Urban Agriculture - it deserves more attention

16th Oct 2016
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Agriculture has always been considered a rural occupation. Cultivation meant farmlands in the countryside far away from the concrete of industrialised cities. But a growing need for food security is challenging these traditional ideas. World population is on the course to reach 9.3 billion by 2050. This calls for enhanced food production, an undertaking that is sure to find a roadblock in declining natural resources. The pressure to ensure food security will be greater on India, the world’s second most populous nation. According to the United Nations (UN) Hunger Report, 15.2 percent of Indian population is already undernourished. If we cannot increase production in coming years, the numbers will only rise.

Image : Wikimedia Commons
Image : Wikimedia Commons

One way to fight this imminent problem could be through the practice of urban agriculture. In the 1990’s, as Cuba faced a severe food crisis, its citizens converted their gardens and empty spaces surrounding their buildings into small farmlands. Capital constraints resulted in the use of natural fertilisers and pesticides, hence making their urban farms organic. After meeting their own needs, people eventually started to sell a part of their produce to the state, earning a profit.

This trend of urban agriculture is slowly spreading across several countries. And India is no exception. Small farms are cropping up in major cities like Delhi, Mumbai, Chennai, Hyderabad and Bengaluru. In Hyderabad, the government’s horticulture department offers subsidy kits including seeds, farmyard manure, red earth and certain other inputs to citizens interested in urban farming. According to them, the people that were involved in producing their own vegetables cut down on food expenses by 20 percent.

In 2009, a charitable trust helped the residents of a slum in Ambedkar Nagar, Mumbai to clean up a dumping ground next to their homes and turn it into a garden. Mumbai has several such grounds which can be restored by involving slum dwellers in effective waste management. Those lands can then be covered with beds of soil to be used for growing food. Biodegradable waste from households can be converted and used as compost manure for the farms.

Many health-conscious people in cities are setting up rooftops farms or community gardens for fresh, organically grown vegetables, fruits and herbs. Start-ups like Edible Routes in Delhi provide farming kits to clients as well as a gardener to plant their farms. Similar companies include iKheti in Mumbai and Squarefoot Farmers in Bengaluru. Their main focus is on the cultivation of good quality food through sustainable methods of farming.

Urban farming would be an assured source of food, especially for the low income groups. It can also be an alternative and profitable source of income. This is evident in the case of the urban farmers along the banks of the river Yamuna in Delhi. Despite the threat of eviction and their status as unrecognised farmers, they continue to grow profit oriented vegetables like tomatoes. The short distance to the local market further encourages them as they do not have to depend upon middlemen. Processing and packaging units could also be developed or communities could be formed for such post-harvest activities. It would generate employment and additional income. Not only that, such farms will help make cities greener and control pollution.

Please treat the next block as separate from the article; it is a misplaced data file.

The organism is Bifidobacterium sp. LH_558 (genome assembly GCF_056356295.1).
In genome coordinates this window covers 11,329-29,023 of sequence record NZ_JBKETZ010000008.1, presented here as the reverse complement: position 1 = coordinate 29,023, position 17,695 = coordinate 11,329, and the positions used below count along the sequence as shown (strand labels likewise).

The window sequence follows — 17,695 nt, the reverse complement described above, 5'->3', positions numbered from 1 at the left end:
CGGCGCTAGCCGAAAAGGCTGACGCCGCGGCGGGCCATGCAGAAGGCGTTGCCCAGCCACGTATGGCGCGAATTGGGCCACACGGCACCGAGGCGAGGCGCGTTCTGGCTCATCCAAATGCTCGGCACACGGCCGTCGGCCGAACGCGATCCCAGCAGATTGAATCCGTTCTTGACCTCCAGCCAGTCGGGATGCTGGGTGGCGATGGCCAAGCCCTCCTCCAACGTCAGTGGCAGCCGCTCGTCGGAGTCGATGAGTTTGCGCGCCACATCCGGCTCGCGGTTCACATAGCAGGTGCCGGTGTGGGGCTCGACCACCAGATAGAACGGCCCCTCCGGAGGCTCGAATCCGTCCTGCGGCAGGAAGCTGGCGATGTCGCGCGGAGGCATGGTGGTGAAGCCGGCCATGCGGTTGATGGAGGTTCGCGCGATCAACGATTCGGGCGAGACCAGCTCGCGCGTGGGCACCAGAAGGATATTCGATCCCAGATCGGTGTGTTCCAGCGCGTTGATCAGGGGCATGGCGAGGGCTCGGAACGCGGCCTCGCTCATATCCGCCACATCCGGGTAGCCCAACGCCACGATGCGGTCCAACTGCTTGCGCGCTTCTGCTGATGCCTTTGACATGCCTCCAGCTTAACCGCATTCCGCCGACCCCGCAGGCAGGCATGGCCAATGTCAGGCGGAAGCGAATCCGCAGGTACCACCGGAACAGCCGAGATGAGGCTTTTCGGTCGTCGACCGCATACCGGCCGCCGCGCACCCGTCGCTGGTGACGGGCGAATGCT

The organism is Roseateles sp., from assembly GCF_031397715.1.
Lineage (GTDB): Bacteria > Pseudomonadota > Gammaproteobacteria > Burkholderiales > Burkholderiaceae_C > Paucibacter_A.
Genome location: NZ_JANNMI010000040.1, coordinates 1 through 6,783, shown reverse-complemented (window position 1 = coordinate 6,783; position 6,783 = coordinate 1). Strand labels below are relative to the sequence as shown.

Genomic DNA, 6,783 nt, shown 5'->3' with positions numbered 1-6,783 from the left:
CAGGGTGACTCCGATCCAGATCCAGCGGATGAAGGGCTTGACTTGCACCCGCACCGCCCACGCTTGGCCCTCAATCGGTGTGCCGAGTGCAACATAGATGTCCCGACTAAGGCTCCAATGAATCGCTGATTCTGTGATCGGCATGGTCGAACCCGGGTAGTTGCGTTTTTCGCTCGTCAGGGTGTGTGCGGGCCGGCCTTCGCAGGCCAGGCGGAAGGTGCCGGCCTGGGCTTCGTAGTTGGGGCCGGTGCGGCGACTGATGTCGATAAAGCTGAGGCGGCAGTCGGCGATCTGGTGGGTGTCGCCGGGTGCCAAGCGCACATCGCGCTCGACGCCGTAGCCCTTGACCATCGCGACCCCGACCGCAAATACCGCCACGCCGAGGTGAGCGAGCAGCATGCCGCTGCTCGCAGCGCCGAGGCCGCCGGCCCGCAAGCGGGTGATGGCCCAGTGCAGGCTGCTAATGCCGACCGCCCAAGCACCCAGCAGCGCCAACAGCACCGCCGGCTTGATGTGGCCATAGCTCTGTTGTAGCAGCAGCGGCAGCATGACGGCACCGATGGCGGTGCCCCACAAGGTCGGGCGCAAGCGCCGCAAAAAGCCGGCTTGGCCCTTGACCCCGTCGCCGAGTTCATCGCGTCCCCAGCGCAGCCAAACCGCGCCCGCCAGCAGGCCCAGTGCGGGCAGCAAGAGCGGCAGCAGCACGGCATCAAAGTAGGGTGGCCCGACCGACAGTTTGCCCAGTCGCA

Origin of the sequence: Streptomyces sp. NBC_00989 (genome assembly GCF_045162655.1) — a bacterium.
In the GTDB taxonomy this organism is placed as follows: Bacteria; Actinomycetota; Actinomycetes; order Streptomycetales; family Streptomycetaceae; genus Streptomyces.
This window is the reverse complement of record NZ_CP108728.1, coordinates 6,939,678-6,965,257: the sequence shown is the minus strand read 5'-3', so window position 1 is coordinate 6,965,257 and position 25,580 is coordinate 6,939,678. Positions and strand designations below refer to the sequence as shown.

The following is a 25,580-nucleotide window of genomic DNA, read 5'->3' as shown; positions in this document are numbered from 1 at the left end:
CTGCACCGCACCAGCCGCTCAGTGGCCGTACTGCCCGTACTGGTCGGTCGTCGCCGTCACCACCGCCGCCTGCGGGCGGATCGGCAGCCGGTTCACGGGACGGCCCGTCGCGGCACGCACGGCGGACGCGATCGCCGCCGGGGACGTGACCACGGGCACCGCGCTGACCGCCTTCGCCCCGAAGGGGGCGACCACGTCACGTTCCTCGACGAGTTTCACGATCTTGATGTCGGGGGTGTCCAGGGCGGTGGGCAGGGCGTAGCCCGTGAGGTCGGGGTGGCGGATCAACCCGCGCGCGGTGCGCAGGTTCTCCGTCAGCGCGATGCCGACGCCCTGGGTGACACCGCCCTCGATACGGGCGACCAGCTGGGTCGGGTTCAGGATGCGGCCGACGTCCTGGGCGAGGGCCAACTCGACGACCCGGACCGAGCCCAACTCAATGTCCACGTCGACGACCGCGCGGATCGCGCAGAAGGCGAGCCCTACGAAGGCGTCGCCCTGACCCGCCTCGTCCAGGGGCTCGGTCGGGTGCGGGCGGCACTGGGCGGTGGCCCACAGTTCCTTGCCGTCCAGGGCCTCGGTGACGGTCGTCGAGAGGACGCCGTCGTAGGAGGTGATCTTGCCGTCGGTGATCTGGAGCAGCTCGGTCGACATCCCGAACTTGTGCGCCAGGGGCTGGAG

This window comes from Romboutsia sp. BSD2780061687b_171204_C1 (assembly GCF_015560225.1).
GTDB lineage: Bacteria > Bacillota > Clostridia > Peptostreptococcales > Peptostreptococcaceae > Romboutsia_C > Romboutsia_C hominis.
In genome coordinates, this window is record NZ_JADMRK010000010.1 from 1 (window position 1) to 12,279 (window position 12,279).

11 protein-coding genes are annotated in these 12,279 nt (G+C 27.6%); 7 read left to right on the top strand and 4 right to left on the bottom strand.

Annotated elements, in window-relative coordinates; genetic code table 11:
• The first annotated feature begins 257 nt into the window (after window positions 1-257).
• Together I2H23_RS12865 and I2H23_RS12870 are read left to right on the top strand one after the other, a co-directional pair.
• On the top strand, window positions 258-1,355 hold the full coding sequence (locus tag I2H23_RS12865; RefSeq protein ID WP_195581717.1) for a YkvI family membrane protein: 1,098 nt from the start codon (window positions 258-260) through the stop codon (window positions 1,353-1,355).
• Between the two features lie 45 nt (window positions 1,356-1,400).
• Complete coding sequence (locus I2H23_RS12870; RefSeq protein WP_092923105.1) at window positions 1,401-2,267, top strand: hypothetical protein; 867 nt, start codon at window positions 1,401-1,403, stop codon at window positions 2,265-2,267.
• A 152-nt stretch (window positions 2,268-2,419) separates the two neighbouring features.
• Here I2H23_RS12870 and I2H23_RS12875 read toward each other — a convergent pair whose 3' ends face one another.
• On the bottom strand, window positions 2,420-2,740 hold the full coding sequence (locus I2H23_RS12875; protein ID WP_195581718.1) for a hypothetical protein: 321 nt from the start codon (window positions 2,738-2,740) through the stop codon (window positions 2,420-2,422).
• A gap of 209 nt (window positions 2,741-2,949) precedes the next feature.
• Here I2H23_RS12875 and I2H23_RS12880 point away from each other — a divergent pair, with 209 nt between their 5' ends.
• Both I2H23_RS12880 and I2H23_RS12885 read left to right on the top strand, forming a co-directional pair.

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However, farming in cities comes with its share of issues which need to be addressed for it to be a success. The first problem comes with space. Urban India is home to 340 million people. And more are migrating to cities each year in search of work. The government needs to identify lands on which to cultivate and reserve them for farming.

Next is the land on which the crops are cultivated. The soil tends to be contaminated by industrial and automobile pollution, which makes the food grown in it harmful for consumption. Uncontaminated soil beds can be used over such lands but crops still run the risk of corruption by deleterious gases like nitrogen dioxide in the air.

Lastly, water for irrigation comes into question. While that might not be much of a problem for the middle class and upper middle class, those dwelling in slums, encampments and outskirts of cities would find it difficult to divert water for household necessities to farming. They are more likely to use non-recycled waste water that would contaminate the crops. Harvesting rainwater could be a solution, both for farming and for everyday requirements.

Research into viable options to minimise the downside of urban agriculture is of utmost importance. And despite the present hurdles to its effective practice, it should be encouraged, and brought under the framework of agricultural policy. The government could follow the Hyderabad model and promote it nation-wide. It would definitely go a long way in making us a nation self-sufficient in food.

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